CL Clark’s The Unbroken is one of those books that almost requires no introductions. As far as I know it’s one of the most talked about books on the book sphere right now, and rightly so. This book sounded absolutely incredible even before I picked it up, catered to everything I love to read in fantasy.
A huge thank you to Tracy Fenton and Orbit for my spot on the tour and for the chance to read this marvel. Don’t miss out on what the other bloggers on the tour had to say!
ℹ️ Released March 23, 2021 by Orbit | Genre: Military fantasy, High Fantasy | Series: Magic of the Lost #1
Touraine is a soldier. Stolen as a child and raised to kill and die for the empire, her only loyalty is to her fellow conscripts. But now, her company has been sent back to her homeland to stop a rebellion, and the ties of blood may be stronger than she thought.
Luca needs a turncoat. Someone desperate enough to tiptoe the bayonet’s edge between treason and orders. Someone who can sway the rebels toward peace, while Luca focuses on what really matters: getting her uncle off her throne.
Through assassinations and massacres, in bedrooms and war rooms, Touraine and Luca will haggle over the price of a nation. But some things aren’t for sale.
The Unbroken is a glorious march on anti-colonialism and anti-imperialism, a striking blow of narrative magic that leaves you breathless. Bringing to mind the French colonial presence in North Africa, C.L. Clark builds a world of flawed protagonists, bloody betrayal, and the intimate and brutal effects of colonialism.
Touraine was savagely kidnapped from her home in Qazāli at a very young age, forced into Balladaire’s military. To be used as no more than disposable steel against the enemies of the empire who took her, she has been stripped of identity and agency, given a new name and made lieutenant.
A military leader only in jest, Touraine commands the Sands, people just like her, seized from their homes all conquered as colonies for Balladaire. The Sands are seen as no more than war dogs in service of the mighty empire, but Touraine dreams of rising in the military ranks to one day build them a place as citizens of Balladaire.
When discussing the effects of colonialism, The Unbroken speaks of entrenched evil that speaks in whispers as much as it shouts.
That’s where the book really amped up for me— in the way it exposes even the slightest effects of a colonialist mindset that seeps into every layer. Clark masterfully carves out the moments when Balladaire cloaks its tyranny in veiled gestures; from the dissimulated way Touraine was trained by her General to how the oppressors parade stolen culture leisurely.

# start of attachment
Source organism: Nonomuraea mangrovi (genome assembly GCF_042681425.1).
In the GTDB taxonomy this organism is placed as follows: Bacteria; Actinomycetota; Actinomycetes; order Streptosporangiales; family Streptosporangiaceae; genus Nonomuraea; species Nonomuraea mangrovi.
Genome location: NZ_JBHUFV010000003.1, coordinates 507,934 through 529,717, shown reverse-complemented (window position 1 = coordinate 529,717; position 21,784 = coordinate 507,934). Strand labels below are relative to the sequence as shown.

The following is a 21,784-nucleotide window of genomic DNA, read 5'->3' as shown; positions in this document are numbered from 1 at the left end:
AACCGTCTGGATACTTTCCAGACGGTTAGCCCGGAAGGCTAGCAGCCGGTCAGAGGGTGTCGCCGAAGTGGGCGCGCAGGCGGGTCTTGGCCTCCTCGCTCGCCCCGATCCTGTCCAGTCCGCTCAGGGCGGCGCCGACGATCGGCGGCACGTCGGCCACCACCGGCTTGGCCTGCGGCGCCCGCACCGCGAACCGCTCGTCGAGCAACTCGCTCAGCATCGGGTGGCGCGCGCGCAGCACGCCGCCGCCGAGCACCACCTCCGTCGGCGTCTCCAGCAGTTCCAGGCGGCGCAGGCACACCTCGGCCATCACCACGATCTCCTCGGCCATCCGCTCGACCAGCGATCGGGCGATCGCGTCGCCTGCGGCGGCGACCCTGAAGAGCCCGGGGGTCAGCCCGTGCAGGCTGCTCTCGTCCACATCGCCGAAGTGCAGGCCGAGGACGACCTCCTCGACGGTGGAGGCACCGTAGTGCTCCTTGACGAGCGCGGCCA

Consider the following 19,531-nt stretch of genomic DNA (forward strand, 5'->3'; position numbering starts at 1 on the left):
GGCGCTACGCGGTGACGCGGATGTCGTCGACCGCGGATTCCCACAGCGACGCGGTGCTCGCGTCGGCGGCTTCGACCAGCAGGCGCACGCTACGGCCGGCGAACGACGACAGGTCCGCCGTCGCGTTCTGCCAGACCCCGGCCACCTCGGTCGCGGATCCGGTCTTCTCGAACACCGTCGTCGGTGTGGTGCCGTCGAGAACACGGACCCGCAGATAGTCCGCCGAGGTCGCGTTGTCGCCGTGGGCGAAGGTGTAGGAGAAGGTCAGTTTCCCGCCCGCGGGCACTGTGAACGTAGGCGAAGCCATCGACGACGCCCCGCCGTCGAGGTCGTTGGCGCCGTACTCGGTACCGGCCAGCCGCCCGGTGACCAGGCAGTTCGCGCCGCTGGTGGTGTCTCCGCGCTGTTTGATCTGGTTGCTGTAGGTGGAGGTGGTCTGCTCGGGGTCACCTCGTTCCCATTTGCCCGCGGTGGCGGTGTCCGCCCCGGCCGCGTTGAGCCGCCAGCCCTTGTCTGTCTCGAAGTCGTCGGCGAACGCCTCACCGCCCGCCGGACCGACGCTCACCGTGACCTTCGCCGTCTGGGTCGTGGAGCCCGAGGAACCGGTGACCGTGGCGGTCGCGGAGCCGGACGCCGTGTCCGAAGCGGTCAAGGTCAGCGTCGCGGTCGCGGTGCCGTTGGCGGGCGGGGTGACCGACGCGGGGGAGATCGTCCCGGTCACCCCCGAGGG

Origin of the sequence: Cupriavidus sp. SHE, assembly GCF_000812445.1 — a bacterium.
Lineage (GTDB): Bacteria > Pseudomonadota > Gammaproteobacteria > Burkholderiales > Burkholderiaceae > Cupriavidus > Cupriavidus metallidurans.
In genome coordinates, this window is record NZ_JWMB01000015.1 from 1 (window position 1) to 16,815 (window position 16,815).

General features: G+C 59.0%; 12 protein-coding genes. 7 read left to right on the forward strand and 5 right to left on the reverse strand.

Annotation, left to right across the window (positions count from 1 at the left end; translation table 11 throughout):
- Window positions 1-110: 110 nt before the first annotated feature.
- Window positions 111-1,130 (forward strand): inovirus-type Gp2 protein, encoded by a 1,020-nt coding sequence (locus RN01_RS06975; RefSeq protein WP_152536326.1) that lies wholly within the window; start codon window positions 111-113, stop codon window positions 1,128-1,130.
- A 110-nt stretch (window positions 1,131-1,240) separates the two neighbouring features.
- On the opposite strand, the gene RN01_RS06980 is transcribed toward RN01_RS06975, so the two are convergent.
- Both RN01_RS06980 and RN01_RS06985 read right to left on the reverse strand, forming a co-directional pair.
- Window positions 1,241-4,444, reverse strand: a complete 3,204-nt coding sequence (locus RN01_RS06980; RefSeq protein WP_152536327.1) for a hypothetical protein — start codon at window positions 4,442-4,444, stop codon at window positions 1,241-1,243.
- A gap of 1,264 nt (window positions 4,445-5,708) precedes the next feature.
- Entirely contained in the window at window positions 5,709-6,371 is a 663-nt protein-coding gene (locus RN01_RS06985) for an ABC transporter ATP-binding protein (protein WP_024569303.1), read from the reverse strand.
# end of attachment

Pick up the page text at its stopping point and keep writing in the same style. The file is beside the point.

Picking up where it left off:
From microaggressions to more flagrant types of racism (no one less pervasive than the other), the narrative cleverly exposes the insidious ways colonialism breeds suffering and injustice. Touraine and Luca, our two POV characters, may share the same desires: to rise above, to prove themselves, to be better, but they represent vastly different realities.
Touraine’s character arc is splendid; getting into her psyche and witnessing her complexities broke my heart and mended it.
Pace can sometimes make or break a book, and it fluctuated a lot from slow to breakneck; but the story pulled me in at all the right moments, whether you’re a fan of cutthroat action, magic, or a well-told story of political battles and betrayal that, for many, brings out the best in fantasy fiction.
Whether you come for the blood, death, and battle, for the layered story of two queer women, or for the exquisite worldbuilding, The Unbroken grips you tight and doesn’t let go. With biceps like that, no wonder its grip leaves you breathless.
Possible trigger warnings:Torture, rape, colonialism, racism, death, gore
Support independent businesses and buy a copy at:
Above are affiliate links for Bookshop, Queer Lit, The Broken Binding, and Blackwell’s. This means I will earn a commission off your purchase, at no additional cost to you.
Connect with CL Clark
C.L. Clark graduated from Indiana University’s creative writing MFA. She’s been a personal trainer, an English teacher, and an editor, and is some combination thereof as she travels the world. When she’s not writing or working, she’s learning languages, doing P90something, or reading about war and [post-]colonial history. Her short fiction has appeared in Beneath Ceaseless Skies, FIYAH, PodCastle and Uncanny.
Find C.L. Clark on socials
If you have the means to, consider buying me a ko-fi in support of the blog and my work!